In the South American jungle supplies of nitroglycerin are needed at a remote oil field. The oil company pays four men to deliver the supplies in two trucks. A tense rivalry develops between the two sets of drivers and on the rough remote roads the slightest jolt can result in death. Written by
Col Needham <firstname.lastname@example.org>
Filming began on 27 August 1951 and was scheduled to run for nine weeks. Numerous problems plagued the production, however. The south of France had an unusually rainy season that year, causing vehicles to bog down, cranes to fall over and sets to be ruined. Director Henri-Georges Clouzot broke his ankle. Véra Clouzot fell ill. The production was 50 million francs over budget. By the end of November, only half the film was completed. With the days growing short from winter, production shut down for six months. The second half of the film was finally completed in the summer of 1952. See more »
When Bimba is shaving in the cab of the truck, he has the right side of his face covered in shaving cream, but he when he turns to talk to Luigi the right side of his face is clear of shaving cream. See more »
The Hell with the Union! There's plenty of tramps in town, all volunteers. I'm not worried. To get that bonus, they'll carry the entire charge on their backs.
You mean you're gonna put those bums to work?
Yes, Mr. Bradley, because those bums don't have any union, nor any families. And if they blow up, nobody'll come around bothering me for any contribution.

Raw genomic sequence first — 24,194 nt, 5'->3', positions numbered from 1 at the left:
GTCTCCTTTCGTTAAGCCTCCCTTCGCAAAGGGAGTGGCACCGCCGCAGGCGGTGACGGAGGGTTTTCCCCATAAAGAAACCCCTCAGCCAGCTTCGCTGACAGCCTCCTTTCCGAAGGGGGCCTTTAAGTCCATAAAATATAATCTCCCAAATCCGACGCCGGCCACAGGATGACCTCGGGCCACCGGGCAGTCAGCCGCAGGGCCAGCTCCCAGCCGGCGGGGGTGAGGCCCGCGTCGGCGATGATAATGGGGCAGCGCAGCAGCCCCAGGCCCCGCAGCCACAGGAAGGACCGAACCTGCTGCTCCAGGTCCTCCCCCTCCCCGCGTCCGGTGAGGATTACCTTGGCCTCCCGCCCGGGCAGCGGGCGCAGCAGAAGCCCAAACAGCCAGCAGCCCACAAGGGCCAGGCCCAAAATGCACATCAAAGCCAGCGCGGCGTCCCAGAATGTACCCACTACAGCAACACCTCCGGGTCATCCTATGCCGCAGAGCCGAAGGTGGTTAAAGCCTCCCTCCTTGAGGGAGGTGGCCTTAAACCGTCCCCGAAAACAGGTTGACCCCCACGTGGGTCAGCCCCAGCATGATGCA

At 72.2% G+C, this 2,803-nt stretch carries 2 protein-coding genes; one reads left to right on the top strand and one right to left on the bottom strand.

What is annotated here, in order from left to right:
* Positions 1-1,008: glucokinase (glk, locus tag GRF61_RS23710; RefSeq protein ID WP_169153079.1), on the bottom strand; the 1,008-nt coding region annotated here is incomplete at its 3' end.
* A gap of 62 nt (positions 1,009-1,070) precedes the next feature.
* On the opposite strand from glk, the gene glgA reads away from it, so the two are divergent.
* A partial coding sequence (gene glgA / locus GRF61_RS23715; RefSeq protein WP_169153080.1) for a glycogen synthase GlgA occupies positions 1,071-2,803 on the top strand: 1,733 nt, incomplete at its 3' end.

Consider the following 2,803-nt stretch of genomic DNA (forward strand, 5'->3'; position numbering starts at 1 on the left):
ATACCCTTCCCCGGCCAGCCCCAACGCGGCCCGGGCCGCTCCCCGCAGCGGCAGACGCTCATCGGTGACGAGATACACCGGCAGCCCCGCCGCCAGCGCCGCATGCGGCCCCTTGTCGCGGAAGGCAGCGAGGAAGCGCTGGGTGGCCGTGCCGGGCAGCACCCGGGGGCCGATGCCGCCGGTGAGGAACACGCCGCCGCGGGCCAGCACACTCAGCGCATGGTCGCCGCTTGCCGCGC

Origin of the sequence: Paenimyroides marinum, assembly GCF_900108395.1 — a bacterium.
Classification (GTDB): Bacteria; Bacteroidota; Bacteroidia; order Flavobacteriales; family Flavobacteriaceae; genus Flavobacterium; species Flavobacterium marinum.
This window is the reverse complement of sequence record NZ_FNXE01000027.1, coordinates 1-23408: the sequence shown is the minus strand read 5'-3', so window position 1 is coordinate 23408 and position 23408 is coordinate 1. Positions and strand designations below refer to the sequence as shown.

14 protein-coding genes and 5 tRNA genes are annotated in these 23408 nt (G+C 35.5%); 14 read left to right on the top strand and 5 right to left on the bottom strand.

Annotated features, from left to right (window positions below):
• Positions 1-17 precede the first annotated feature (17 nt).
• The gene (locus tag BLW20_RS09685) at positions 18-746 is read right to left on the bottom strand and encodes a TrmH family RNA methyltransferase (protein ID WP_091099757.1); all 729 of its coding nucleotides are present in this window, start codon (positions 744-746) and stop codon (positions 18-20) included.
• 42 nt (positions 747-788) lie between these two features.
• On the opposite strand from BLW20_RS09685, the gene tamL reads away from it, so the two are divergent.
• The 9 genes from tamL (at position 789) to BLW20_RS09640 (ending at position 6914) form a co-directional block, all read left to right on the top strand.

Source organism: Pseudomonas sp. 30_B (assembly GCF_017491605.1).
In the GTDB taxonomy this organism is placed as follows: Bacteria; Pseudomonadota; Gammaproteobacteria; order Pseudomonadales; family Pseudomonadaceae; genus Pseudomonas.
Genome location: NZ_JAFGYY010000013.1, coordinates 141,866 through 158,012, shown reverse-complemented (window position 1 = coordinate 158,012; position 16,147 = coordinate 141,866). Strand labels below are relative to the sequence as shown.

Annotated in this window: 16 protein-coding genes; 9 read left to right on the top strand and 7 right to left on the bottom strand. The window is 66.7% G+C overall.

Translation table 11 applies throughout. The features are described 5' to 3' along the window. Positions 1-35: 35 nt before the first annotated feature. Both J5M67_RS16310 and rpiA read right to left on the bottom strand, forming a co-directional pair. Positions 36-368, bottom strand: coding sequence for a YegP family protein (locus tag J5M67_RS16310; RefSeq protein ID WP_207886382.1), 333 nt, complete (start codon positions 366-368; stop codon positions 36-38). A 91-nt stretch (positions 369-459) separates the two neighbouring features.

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This movie is astonishing, a gritty story filmed in an ultra-real style that relies simply on the beauty of lighting and film to achieve its stunning effects. It seems from another world, which in a way, it is. The acting is superb: Montand's Mario is full of jerky movements and intense impulses but always maintains his Gallic savoir-faire, while Charles Vanel as Jo brings, at first at least, a type of macho to the screen that modern movie-makers simply do not comprehend. The rest of the cast, especially the camp chief, Luigi, and Peter van Eyck as Bimba are incredible, as is Vera Clouzot who is incomprehensibly but believably upbeat and innocent - and totally gorgeous - in the midst of the hellhole of a town they're all stuck in. Clouzot's directing is flawless - I don't think anyone has ever squeezed more tension with just a few essential scene elements. The trucks wheeze and grunt as well as they ever have in the movies - the only comparison is Spielberg's early gem, "The Duel", but Clouzot's automotive cinematics outdo even Spielberg. The stripped down existentialism of the characters, the starkness of their shared dilemma, the grim and grimy scenery, and the cinematography itself are all of a piece. The latter is what elevates this movie to the very top rank, including some of the most dramatic and effective black and white shooting I've ever seen. Yet it never becomes mannered or gratuitous - it is orchestrated with the rise - and rise! - of tension in the film. The final scene takes on a surreal as opposed to ultra-realistic quality that has its own logic. One last word about the acting - we don't see anything like it anymore. The self-conscious mannerism of method acting (which has had its own triumphs) and the toxic awareness of everyone from the actors to the audience, the camera, directors, etc. that each actor is a celebrity and potential artiste, has ruined that conviction that actors were once larger than life people before they went on-screen, that they came to acting as an outcome of living rough, unadorned, and yet imaginative lives as opposed to shooting for fame and fortune and celebrity within an artificial corporate star-making incubator.
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